• Designing an intelligent, service-aware data plane and offer new switching functions to support a wide diversity of service attributes and requirements.
  • Converging heterogeneous network infrastructures including legacy point-to-point designs, transparent or semitransparent network topologies.
  • Interconnecting broadband wireless networks eliminating the barriers to broadband access and guaranteeing high speed end to end connectivity.
  • Designing large terabit-capacity but low power consuming switch fabrics including state-of-art component technology.
  • Protecting critical infrastructure resources.
  • Optimally controlling, highly flexible and highly dynamic network infrastructure that can be self-organized to allocate on the fly bandwidth to (bandwidth hungry) end users.

Optical switching provides solutions to the above mentioned issues to overcome the expected long term limitations of current internet infrastructure, driven by the need for: generalized mobility; dynamic resource allocation and scalability from the perspective of network and service design. These entail addressing the evolution from today's large legacy infrastructures towards new infrastructures by striking a balance between backward compatibility requirements and the need to explore disruptive optical switching functions. The incentive is to use optical switching to make spectrum efficient in terms of switching and not in terms of only capacity.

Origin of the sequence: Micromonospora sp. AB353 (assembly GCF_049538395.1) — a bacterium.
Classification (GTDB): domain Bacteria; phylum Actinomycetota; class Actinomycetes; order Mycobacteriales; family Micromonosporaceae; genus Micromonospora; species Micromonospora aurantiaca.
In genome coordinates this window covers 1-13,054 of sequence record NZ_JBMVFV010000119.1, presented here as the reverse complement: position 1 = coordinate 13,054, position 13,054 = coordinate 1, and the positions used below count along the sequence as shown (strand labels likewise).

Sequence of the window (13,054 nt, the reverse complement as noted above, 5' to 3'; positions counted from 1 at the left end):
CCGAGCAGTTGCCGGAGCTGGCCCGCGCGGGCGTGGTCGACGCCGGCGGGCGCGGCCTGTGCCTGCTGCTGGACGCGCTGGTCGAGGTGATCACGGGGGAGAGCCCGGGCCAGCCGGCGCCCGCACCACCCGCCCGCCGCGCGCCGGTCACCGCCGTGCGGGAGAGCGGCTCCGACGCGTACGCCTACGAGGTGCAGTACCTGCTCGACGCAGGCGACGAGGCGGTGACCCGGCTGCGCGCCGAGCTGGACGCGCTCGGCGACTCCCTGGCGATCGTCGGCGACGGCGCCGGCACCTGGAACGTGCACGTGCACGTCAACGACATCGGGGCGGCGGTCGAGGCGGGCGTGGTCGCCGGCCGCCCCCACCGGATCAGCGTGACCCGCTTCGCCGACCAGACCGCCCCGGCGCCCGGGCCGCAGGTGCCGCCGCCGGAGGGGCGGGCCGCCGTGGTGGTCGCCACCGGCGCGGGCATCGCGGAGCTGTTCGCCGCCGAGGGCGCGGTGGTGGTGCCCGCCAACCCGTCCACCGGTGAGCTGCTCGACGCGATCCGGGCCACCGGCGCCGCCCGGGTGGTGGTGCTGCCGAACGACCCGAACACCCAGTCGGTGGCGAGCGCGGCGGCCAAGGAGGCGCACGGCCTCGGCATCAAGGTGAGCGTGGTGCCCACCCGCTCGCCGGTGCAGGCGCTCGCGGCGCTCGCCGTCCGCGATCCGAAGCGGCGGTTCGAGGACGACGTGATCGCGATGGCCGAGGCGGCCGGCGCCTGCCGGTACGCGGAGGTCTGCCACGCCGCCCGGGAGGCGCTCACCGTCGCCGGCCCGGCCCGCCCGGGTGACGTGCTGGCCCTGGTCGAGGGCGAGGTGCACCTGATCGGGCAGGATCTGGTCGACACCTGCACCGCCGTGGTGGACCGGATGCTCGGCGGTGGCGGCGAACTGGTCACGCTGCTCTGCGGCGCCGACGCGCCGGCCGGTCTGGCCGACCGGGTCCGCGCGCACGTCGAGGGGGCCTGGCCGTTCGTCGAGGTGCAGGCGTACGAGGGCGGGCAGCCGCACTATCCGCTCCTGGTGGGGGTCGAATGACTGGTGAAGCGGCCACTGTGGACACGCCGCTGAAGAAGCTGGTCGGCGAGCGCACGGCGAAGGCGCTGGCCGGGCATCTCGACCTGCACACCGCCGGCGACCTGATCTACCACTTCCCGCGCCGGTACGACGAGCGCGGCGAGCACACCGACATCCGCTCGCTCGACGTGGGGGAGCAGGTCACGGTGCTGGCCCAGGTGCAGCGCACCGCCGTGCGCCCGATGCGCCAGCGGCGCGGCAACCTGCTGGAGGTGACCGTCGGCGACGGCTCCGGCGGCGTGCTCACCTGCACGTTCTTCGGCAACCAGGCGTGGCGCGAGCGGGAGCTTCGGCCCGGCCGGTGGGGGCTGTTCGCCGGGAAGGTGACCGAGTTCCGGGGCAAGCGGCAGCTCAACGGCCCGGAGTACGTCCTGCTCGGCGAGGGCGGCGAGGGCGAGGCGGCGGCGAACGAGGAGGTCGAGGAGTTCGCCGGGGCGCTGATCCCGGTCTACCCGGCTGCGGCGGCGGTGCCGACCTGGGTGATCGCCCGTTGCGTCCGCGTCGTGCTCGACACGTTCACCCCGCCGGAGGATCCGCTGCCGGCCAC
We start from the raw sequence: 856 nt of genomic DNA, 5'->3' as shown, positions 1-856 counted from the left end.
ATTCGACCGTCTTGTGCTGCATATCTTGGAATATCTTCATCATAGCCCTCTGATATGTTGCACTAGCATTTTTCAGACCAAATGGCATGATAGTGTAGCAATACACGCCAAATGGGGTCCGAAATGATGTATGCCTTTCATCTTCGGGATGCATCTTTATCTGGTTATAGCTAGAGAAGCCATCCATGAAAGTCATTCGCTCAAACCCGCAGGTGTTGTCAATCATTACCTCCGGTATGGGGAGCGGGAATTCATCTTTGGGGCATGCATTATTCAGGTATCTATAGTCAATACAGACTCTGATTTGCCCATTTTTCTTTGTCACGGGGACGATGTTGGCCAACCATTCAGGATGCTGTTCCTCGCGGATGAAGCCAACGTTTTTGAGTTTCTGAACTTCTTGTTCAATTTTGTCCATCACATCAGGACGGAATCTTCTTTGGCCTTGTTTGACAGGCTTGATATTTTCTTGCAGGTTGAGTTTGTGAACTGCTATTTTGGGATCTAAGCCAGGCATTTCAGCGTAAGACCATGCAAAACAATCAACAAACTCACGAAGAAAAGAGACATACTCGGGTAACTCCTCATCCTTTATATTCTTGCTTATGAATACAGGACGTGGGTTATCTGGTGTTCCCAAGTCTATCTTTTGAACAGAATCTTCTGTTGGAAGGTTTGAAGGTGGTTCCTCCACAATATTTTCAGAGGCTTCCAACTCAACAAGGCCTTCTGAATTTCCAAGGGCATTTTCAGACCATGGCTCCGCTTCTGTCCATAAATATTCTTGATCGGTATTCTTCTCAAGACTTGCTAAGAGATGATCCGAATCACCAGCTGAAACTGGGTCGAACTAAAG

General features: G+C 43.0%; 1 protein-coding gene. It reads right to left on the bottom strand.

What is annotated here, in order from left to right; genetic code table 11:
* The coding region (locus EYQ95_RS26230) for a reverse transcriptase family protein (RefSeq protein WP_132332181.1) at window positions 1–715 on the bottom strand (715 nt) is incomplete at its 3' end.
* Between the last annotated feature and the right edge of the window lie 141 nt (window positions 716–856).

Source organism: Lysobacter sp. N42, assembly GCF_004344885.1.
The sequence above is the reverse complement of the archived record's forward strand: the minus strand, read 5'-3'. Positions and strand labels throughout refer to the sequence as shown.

WP15: VCE on Transmission Techniques:

Optical high-speed transmission is a fundamental aspect of optical networking. It is a key prerequisite and enabler of future broadband networks and greatly affects switching, architectural and even protocol evolution and progress. This is why, within BONE, optical transmission has been devoted a specific Virtual Center of Excellence, called VCE-T.

VCE-T aims at promoting, fostering, stimulating and coordinating the research activity of those BONE researchers whose primary field of expertise is optical transmission. At the same time, it also aims at harmonizing such activities with research carried out within other VCEs in BONE, regarding higher network layers.

To reach these goals, along the life of the NoE, VCE-T is expected to

  • reach consensus on key research issues in “Transmission Techniques” for the Network of the Future and accordingly
  • promote the set-up of collaborative research on such issues among VCE-T partners. In this respect, it will build upon the considerable and very valuable expertise accumulated within the projects e-Photon/ONe and e- Photon/ONe+.

VCE-T will also coalesce, organize and directly coordinate specific research projects, potentially addressing transmission issues across all the optical networking segments, from core to metro, all the way down to short-reach networks. If such projects reached a critical mass of partners, VCE-T plans to spawn them in the form of separate TPs, in coordination with all the other relevant VCEs.

Among the several important topics that will be of great relevance for the Network of the Future, three key ones are identified:

  • 100Gb/s: Reliable, resilient 100 Gb/s (per channel) Ultra-Dense WDM transmission, backward-compatible with the existing infrastructure